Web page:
Skip to content
My WebMD Sign In, Sign Up

Mental Health Center

Font Size
A
A
A

Work it Out: Dealing with a Difficult Boss

Got a toxic manager? Here's how to survive and even thrive.
By Stephanie Stephens
WebMD Magazine - Feature

You couldn't wait to get that job -- and now you can't wait to leave, thanks to your boss. It's a situation that is, unfortunately, commonplace. Nearly half of employees surveyed by the national administrative staffing firm Office Team say they've worked for an unreasonable boss.

Maybe yours is a micromanager or a bully. Or an insensitive, abusive, or just plain dysfunctional person -- supervising you in a job you had hoped might lead to more meaningful work or greater accomplishments. Believe it or not, your response to the situation may be the ticket to getting both.

Recommended Related to Mental Health

Melissa Rivers Advocates for Suicide Prevention

Melissa Rivers is used to voicing her opinion. Funny and outspoken -- like her mother, comedian Joan Rivers --she's best known for E!'s pre-Oscars fashion and interview show Live with Joan and Melissa. She’s candidly shared her views in forums ranging from NBC's Celebrity Apprentice to her popular self-help book, Red Carpet Ready: Secrets for Making the Most of Any Moment You're in the Spotlight. Now, she's partnered with the Jed Foundation to raise awareness about mental illness and help prevent...

Read the Melissa Rivers Advocates for Suicide Prevention article > >

"At first, you have ‘boss love' and then you have a rude awakening," says work-life expert Tevis Rose Trower, founder of Balance Integration Corp. in New York City. She's been there herself, and says you can squeeze lemonade from that lemon of a job you can't afford to quit. But you'll need to make some changes, just as Trower once did with a problematic manager.

Learn to Adapt

"This boss held court and psychoanalyzed my life while I was pinned to the chair across her mahogany desk," Trower recalls. Instead of retreating, Trower took the high road, learning "to hold the boss in compassion" even when she monopolized Trower's time. The boss's need to talk at Trower for hours on end was her way of expressing a basic human desire, says Trower, who reluctantly broke her own hardline rule of not getting sidetracked from "mountains of work" and listened to her boss. The tactic worked, creating a path for Trower to move forward.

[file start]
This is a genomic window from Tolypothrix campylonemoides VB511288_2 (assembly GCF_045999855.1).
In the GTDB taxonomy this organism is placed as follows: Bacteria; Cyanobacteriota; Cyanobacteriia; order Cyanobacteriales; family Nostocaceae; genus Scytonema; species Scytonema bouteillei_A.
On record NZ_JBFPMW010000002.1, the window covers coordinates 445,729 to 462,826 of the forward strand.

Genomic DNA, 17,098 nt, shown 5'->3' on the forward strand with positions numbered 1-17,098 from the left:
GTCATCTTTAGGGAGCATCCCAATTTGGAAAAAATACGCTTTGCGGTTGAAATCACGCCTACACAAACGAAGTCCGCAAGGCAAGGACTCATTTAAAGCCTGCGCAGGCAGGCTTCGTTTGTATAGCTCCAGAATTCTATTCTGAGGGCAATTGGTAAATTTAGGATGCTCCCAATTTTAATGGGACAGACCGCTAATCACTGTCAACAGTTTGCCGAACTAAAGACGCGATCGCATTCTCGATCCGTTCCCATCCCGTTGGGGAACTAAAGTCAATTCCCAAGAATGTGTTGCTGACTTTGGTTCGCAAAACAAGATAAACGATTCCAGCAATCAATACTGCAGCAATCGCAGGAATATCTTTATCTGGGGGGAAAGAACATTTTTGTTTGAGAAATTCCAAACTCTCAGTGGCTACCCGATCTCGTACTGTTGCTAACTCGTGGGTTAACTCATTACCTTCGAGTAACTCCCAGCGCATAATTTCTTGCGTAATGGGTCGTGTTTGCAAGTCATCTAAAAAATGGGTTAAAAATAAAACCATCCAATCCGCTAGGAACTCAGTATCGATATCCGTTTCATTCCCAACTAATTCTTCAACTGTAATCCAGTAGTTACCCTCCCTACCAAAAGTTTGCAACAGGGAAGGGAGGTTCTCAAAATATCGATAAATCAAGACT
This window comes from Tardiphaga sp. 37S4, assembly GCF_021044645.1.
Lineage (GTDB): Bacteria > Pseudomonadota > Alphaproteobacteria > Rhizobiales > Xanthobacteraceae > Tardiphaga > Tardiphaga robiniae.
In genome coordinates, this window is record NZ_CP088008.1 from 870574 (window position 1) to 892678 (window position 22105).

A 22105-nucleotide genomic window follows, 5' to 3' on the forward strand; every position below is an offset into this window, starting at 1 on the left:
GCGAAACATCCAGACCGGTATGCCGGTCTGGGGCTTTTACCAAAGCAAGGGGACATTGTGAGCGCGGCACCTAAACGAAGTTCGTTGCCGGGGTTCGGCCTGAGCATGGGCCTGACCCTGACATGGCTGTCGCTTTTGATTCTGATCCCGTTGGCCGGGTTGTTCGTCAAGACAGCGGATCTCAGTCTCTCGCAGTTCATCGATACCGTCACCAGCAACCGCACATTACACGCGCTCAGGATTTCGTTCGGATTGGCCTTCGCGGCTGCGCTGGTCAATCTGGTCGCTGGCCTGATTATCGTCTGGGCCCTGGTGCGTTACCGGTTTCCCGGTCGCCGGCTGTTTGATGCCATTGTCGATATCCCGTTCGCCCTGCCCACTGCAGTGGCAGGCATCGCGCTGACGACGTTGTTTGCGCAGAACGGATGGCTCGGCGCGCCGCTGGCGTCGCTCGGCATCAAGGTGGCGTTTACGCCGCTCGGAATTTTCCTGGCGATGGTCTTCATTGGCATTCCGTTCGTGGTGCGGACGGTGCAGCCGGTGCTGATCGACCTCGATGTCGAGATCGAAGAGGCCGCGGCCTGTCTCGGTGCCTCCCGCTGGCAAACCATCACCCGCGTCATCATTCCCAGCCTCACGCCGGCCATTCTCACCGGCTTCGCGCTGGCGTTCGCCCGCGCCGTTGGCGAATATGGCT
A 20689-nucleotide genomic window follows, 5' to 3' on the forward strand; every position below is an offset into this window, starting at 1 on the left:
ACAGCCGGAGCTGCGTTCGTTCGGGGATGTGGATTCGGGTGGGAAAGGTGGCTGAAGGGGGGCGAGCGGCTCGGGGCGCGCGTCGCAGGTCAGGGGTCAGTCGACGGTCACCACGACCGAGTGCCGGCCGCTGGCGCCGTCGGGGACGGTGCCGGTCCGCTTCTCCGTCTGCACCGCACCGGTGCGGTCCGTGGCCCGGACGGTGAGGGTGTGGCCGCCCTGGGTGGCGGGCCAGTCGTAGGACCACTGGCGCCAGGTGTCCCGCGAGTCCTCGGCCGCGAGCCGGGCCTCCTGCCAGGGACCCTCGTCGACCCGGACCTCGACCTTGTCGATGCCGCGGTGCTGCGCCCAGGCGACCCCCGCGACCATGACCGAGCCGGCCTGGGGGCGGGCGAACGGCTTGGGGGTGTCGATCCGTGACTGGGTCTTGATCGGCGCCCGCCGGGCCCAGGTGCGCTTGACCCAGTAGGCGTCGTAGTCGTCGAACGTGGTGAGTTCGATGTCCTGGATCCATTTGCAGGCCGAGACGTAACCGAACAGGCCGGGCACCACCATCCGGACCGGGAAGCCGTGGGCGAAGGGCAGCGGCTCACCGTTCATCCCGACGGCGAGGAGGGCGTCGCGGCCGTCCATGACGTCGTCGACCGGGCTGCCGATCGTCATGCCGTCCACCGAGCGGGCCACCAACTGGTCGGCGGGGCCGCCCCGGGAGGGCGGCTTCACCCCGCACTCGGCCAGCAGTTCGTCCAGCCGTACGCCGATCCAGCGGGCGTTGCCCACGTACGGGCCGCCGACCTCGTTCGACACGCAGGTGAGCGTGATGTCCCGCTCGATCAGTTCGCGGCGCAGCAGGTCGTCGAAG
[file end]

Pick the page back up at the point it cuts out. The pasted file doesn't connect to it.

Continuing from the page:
To cope when a difficult boss threatens to hold you back, first ask yourself honestly and objectively, "Now that I'm living this job, how do I give it permission to be exactly as it is?" If you're a "comfort-seeking" person, keep in mind that you'll never find the perfect workplace or perfect anything. "Whatever you don't tolerate will show up for you somewhere else. Patterns repeat themselves," Trower says.

For example, maybe you're so upset that you obsess over every little thing your boss does. That won't help improve your work satisfaction. "You'll live in hatred for most of your waking, even sleeping, hours," says Trower. "You don't go to your job to fall in love with everyone, but to use talents and abilities as best you can to achieve an outcome. Any goodness, smile, or camaraderie is icing on the cake." So let people be people, including your boss, knowing they won't change.

"Your real job is to make yourself as adaptable, responsive, intelligent, and skillful in as many situations as possible," Trower says, and that includes your relationship -- good, bad, or in between -- with the person who happens to be your boss.

"Then you can choose where you ultimately want to be."

Today on WebMD

Hands breaking pencil in frustration
Quiz
Woman looking out window
Article
 
woman standing behind curtains
Article
Pet scan depression
Slideshow
 
Woman standing in grass field barefoot, wind blowi
Article
Plate of half eaten cakes
Article
 
Phobias
Slideshow
mother kissing newborn
Slideshow
 
Woman multitasking
Article
thumbnail_tired_woman_yawning
Article
 
door knob to lever converter
Slideshow
Woman relaxing with a dog
Feature
 

WebMD Special Sections